The “One of Us” European citizen initiative heard before the European Court of Justice

Publié le 30 May, 2017

With over 1.7 million signatures, the One of Us European Citizen Initiative (ECI) brought together the largest number of signatures in the history of Europe. But in 2014, the European Commission refused to hand in the legislative proposition produced by the ECI to the European Parliament. On Tuesday May 16th, the Court of Justice of the European Union (CJEU) will have to determine, in front of an enlarged panel of judges if the European Commission respected its own rules or not. Grégor Puppinck, doctor in law and Director of the European Centre for Law and Justice (ECLJ-Strasbourg), provides for Généthique his analysis of all that is at stake concerning this decision.


Gènéthique: Why go to the European Court of Justice?

Grégor Puppinck: We consider that the European Commission did not answer seriously the request that 2 million citizens had formulated, i.e., take initiatives to stop the funding of all actions that end a human life. We are not satisfied with the substantive arguments provided by the Commission.

And the European commission should have transmitted our legislative proposition to the European Parliament. It is not up to the Commission to be the judge of our political request at this stage of the procedure, in the sense that our judicial legitimacy had already been proven by the 2 million signatures we collected. The fact that the Commission is given the possibility to make such a decision ruins the use of the EIC, conceived by the European Parliament to enable citizens to take legislative initiatives.


G: What is it that you are denouncing?

GP: By its decision, the Commission cut the wings of the initiative. We spent months collecting signatures. But that was all for noting if the Commission decides to throw away the ECI.  The ECI mechanism is a democratic imposture because it gives citizens false hopes. We demand that the court renders this ECI effective by recognising that the Commission could not simply reject our initiative, and that it can be subject to judicial control if it refuses to transmit the citizens’ legislative proposition to the European Parliament.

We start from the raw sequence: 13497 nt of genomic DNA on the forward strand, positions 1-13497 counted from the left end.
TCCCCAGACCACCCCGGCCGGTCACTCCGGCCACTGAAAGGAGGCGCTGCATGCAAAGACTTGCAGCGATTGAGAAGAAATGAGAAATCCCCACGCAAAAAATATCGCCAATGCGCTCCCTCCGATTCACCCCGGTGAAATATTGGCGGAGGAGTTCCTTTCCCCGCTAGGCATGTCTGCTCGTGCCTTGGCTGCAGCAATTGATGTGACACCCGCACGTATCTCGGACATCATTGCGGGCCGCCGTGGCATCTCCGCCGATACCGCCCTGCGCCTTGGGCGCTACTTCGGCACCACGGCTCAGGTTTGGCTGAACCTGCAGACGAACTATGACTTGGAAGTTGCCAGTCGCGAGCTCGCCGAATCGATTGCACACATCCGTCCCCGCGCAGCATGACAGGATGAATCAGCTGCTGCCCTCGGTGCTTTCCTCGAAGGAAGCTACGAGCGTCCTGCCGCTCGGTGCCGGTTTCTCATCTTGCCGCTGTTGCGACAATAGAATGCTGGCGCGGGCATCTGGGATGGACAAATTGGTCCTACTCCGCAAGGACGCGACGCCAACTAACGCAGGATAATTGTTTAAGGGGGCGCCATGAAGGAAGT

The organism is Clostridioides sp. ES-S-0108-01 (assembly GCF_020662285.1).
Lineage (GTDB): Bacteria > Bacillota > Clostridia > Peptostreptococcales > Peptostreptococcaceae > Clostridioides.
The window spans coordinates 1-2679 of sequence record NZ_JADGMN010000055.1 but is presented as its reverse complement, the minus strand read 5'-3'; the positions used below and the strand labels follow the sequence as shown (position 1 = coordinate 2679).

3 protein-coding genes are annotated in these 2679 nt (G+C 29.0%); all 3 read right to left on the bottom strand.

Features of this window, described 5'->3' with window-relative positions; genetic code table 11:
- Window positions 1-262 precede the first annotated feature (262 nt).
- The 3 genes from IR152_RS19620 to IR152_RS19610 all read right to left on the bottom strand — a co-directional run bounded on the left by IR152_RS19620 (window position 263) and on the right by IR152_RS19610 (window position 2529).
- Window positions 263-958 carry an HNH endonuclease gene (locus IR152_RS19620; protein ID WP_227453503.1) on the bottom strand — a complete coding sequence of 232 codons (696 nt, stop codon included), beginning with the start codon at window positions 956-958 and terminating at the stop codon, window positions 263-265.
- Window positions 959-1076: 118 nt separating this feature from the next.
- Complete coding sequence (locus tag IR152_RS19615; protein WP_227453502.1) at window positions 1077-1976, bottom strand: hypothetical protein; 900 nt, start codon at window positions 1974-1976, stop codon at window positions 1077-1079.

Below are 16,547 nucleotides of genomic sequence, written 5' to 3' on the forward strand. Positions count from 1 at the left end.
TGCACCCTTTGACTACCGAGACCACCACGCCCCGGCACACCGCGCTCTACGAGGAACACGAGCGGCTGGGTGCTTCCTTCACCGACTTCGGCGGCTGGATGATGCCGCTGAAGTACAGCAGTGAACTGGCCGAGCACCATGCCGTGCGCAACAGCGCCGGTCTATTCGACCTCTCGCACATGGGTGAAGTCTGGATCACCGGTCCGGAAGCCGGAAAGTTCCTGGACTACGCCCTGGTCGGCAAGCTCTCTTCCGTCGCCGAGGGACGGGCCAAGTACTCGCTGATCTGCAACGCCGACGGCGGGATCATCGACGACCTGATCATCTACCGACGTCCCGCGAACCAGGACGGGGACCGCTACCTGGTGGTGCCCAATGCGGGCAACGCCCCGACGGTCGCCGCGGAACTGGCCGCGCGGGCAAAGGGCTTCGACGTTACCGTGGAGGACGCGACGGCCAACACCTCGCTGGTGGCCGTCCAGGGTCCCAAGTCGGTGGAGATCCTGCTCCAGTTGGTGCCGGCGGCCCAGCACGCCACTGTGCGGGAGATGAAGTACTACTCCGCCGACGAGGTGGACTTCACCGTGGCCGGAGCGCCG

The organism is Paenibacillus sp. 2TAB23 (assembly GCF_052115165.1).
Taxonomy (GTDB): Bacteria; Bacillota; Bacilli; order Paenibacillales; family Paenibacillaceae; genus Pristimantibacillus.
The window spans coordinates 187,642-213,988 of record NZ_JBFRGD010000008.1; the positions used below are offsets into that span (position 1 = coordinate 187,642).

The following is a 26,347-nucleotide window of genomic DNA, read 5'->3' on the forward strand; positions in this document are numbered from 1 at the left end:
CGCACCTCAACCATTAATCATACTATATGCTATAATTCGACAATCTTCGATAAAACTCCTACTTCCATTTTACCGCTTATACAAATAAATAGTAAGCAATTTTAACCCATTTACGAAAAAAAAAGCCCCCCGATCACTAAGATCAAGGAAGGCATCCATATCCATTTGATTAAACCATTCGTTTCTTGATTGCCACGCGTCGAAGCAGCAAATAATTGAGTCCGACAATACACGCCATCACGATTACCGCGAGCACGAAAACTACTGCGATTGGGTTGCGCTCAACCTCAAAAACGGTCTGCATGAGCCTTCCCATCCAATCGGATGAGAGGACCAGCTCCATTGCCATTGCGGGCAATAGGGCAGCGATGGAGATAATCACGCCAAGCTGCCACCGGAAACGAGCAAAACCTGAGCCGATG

We are offering the court the possibility the make the European Union more democratic and give back to the EIC its purpose for citizens. Indeed, since One of Us was rejected, practically nobody has made a ECI.

The Commission accepts ECIs when they are in line with what they have planned to do, but ours is in complete opposition with its policy.


G: This audience is of particular importance. Why?

GP :On a judicial point of view, this affair One of Us vs Commission is very important as it can overturn the way the power is distributed within the EU by granting the people a part of the legislative initiatives.

On an institutional point of view, the affair provides the Court of Justice of the European Union the opportunity to rebalance the institutional relations and democratise the Union.

If the CJEU adjudicates in favour of Une of Us, the case will be remembered throughout history and taught to all law students.


G: Tomorrow, the days will be devoted to hearings. When do you think the court will give its ruling?

GP: The ruling will not be given before next autumn because it takes time to deliberate, write down the decision, translate the text…

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